A computer that requires or requests a service from another machine (a server).
A connection to a network (usually the Internet) provided by dialing a phone number with a modem and making an analog connection to another modem. This connection allows data to be transmitted between the two.
eID is short for "electronic ID", and is the name for K-State's comprehensive computer ID.
Email Business Card
An optional item that can be appended to an email that contain a user's contact information.
The process in which email accounts automatically forward messages to each other. This creates an unending string of emails between the two accounts.
A software package that allows a user to manage, send and receive email. Pegasus is an example of an email client.
A predefined set of text that is appended to the bottom of each email message that is sent. Typically this includes things such as full name, location, and contact information.
A type of networking architecture. It provides standards for the hardware that is necessary to connect multiple computing devices together. It uses either coaxial or twisted pair wiring to connect devices. It is typically used for LAN communications. It can operate at speeds of 10/100/1000 Mbps.
A piece of cabling that is capable of carrying Ethernet signals and is used to connect a network device (computers, printers, etc.) to the network.The cable connecting the device to the wall jack is called a patch cable.
A device that connects multiple Ethernet devices or segments of Ethernet networks together. It performs filtering and forwarding services.
File Transfer Protocol (FTP) allows users to transfer files to or from a server to a client machine.
A unit used to measure data capacity. A gigabyte is approximately 1,000 megabytes.
Measures the number of clock cycles (changes in electric current) in millions per second. One GHz is equal to 1,000,000,000-clock cycles/second. This is one indicator of how fast a computer can process data. 1000 Mhz = 1 Ghz.
Internet Messaging Access Protocol (IMAP) is an email protocol. It provides access to your network mailbox while connected to the server. You can view messages, create folders or delete messages as if your email was on your local computer.
A unique address assigned to every computer connected to the Internet. You can think of it as a computer's street address.
Local Area Network (LAN) is a group of computers physically connected, sharing resources in the same general vicinity. Manhattan Campus would be a large LAN, and the University Network would be considered a WAN (Wide Area Network) because of the different technologies used to connect computing resources and the geographic distance it covers.
A mailing list of email addresses that receives email messages and forwards that email to all the members of the list.
A data storage area that resides on another computer but has been assigned a drive letter on your computer. This allows you to access remote storage as though it were a local drive. On our network, drives Y:, S: and W: are mapped network drives.
Megabyte is a unit used to measure data storage capacity. All data is stored in computers as bits (ones and zeros). There are 8 bits in a byte and approximately 1,000 bytes in a kilobyte (KB). There are about 1,000 KB in a megabyte. So, 1 MB is about 8,000,000 bits or 1,000,000 bytes.
Measures the number of clock cycles (changes in electric current) in millions per second. One MHz is equal to 1,000,000-clock cycles/second. This is one indicator of how fast a computer can process data.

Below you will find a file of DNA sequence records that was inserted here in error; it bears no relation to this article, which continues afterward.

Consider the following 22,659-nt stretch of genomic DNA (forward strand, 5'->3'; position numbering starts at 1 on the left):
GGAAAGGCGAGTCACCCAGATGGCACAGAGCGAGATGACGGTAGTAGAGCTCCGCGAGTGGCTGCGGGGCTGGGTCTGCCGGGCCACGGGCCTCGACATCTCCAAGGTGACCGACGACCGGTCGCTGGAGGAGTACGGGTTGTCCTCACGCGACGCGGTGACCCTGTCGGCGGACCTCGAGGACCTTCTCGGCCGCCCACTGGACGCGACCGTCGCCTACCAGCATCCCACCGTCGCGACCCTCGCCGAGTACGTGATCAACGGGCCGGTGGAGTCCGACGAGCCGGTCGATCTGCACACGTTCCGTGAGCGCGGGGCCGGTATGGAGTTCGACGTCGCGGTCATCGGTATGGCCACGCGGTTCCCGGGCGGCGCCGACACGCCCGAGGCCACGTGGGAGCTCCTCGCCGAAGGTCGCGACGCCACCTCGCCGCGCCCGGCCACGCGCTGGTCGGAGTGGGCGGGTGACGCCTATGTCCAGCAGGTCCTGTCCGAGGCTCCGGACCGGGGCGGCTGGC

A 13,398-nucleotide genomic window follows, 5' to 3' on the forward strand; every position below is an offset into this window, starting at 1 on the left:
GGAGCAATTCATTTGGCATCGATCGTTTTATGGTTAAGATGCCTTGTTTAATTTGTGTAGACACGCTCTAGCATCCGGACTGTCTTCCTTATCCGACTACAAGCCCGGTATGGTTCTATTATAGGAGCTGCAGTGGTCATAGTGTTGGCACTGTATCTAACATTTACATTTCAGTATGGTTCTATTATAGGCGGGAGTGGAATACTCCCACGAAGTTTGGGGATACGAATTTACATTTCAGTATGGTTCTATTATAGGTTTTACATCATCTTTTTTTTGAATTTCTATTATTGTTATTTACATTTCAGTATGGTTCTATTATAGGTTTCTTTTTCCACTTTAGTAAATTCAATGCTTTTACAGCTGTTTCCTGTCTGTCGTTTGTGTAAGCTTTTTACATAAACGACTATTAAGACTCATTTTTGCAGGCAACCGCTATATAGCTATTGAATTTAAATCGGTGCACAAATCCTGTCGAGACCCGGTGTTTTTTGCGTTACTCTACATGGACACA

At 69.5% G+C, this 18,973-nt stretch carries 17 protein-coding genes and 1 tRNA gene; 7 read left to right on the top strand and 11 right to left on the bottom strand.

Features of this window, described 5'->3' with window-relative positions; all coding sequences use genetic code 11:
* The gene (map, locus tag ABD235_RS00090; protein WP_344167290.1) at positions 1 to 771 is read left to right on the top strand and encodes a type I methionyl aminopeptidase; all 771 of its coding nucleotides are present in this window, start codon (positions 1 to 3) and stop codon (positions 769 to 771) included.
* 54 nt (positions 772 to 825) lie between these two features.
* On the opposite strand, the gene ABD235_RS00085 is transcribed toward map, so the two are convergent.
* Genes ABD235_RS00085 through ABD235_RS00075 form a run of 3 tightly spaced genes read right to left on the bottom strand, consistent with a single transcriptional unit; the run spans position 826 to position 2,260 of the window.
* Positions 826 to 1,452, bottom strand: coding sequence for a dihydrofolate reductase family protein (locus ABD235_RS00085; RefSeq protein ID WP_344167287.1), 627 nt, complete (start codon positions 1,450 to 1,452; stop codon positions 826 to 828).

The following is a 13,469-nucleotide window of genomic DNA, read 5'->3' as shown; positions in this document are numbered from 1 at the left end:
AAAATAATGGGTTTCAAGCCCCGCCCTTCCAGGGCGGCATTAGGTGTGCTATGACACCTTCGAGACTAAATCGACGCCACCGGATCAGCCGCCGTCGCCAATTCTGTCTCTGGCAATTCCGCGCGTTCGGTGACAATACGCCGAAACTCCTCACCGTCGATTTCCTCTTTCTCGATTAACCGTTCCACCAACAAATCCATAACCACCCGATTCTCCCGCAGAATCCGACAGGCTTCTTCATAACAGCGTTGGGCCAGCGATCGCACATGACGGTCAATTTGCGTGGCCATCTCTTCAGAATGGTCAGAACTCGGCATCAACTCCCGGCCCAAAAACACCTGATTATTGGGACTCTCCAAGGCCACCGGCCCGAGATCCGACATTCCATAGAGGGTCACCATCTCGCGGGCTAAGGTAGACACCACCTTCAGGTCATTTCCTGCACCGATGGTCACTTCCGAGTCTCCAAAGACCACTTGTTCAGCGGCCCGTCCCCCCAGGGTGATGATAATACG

A pair of hard disk drives configured so the contents of one drive are duplicated or “mirrored.” This provides redundancy in the case of a hard drive failure.
Computing resources (computers, printers, servers, internet connections) that are connected and shared.
Network Card (NIC)
A device in a computer that provides the physical connection to a network. Also known as a Network Interface Card.
The name of a family of Intel processors. These processors range from 75 MHz To 3.06 GHz (with the top speed continuing to rise). These processors have become the standard for desktop PCs.
Personal Digital Assistant (PDA)
A small electronic device that helps manage personal data, such as, calendar, address book, notepads, etc. Palm Pilot and Handspring Visor are popular brands on campus.
Post Office Protocol 3 (POP3) is an email protocol. It provides one of the most popular ways to receive email; the server stores email until a client connects and requests their messages. The email is then stored on the local computer.
Random Access Memory (RAM) is the physical memory your computer uses to temporarily store data. In the multi-processing computer environment its importance has increased in determining overall speed of a computer. RAM is commonly measured in MB.
Rich Text Format
A type of text formatting commonly supported by word processing programs on multiple platforms. This format is useful if sending documents to people who do not have the same type of word processor.
A computer that delivers services to clients. There can be many different types of servers depending on what services (email, web, ftp, file services) they offer. A server is often a specialized computer designed for performance, dependability, and fault-tolerance.
Simple Mail Transport Protocol (SMTP) is a protocol used to address and direct email over the Internet.
Transmission Control Protocol/Internet Protocol (TCP/IP) is the protocol used for Internet and many networks communication.
Computer code that causes malicious or unwanted changes to a computer. Currently, Norton AntiVirus protects our computers against viruses.
A function of an email system which allow users to check their email using an Internet browser.